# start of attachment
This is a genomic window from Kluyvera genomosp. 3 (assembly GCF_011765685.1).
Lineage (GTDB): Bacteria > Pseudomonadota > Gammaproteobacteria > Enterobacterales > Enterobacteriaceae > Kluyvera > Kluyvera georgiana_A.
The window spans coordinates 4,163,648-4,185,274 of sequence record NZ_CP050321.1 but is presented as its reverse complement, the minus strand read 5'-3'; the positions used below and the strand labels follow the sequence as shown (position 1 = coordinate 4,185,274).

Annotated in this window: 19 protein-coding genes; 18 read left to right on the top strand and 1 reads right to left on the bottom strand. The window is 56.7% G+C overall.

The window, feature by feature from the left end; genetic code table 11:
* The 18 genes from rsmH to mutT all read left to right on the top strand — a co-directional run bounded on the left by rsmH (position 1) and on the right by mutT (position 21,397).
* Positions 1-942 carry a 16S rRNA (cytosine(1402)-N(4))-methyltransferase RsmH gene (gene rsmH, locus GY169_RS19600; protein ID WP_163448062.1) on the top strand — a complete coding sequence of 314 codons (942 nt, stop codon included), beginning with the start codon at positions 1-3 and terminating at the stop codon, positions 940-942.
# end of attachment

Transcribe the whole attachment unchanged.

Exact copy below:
This is a genomic window from Kluyvera genomosp. 3 (assembly GCF_011765685.1).
Lineage (GTDB): Bacteria > Pseudomonadota > Gammaproteobacteria > Enterobacterales > Enterobacteriaceae > Kluyvera > Kluyvera georgiana_A.
The window spans coordinates 4,163,648-4,185,274 of sequence record NZ_CP050321.1 but is presented as its reverse complement, the minus strand read 5'-3'; the positions used below and the strand labels follow the sequence as shown (position 1 = coordinate 4,185,274).

Annotated in this window: 19 protein-coding genes; 18 read left to right on the top strand and 1 reads right to left on the bottom strand. The window is 56.7% G+C overall.

The window, feature by feature from the left end; genetic code table 11:
* The 18 genes from rsmH to mutT all read left to right on the top strand — a co-directional run bounded on the left by rsmH (position 1) and on the right by mutT (position 21,397).
* Positions 1-942 carry a 16S rRNA (cytosine(1402)-N(4))-methyltransferase RsmH gene (gene rsmH, locus GY169_RS19600; protein ID WP_163448062.1) on the top strand — a complete coding sequence of 314 codons (942 nt, stop codon included), beginning with the start codon at positions 1-3 and terminating at the stop codon, positions 940-942.